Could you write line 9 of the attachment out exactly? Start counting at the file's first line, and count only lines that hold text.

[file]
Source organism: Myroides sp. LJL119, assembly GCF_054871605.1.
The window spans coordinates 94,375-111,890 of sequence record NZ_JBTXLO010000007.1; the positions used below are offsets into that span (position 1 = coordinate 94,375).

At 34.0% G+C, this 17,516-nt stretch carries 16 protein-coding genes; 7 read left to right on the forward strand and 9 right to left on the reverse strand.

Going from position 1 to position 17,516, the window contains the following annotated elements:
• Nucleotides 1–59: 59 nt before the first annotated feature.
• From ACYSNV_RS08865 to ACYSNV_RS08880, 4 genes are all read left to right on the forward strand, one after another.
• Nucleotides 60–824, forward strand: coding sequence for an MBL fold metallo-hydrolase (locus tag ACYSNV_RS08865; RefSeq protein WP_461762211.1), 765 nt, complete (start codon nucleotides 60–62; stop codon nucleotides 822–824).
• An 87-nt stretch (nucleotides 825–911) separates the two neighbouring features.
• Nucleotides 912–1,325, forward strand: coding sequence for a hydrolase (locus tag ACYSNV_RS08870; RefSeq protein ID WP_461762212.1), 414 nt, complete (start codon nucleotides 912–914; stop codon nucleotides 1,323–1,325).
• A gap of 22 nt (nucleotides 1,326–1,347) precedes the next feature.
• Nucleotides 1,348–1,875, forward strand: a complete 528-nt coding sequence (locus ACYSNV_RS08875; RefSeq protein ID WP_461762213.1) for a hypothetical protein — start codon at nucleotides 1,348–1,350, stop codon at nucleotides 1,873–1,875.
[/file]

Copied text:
• Nucleotides 912–1,325, forward strand: coding sequence for a hydrolase (locus tag ACYSNV_RS08870; RefSeq protein ID WP_461762212.1), 414 nt, complete (start codon nucleotides 912–914; stop codon nucleotides 1,323–1,325).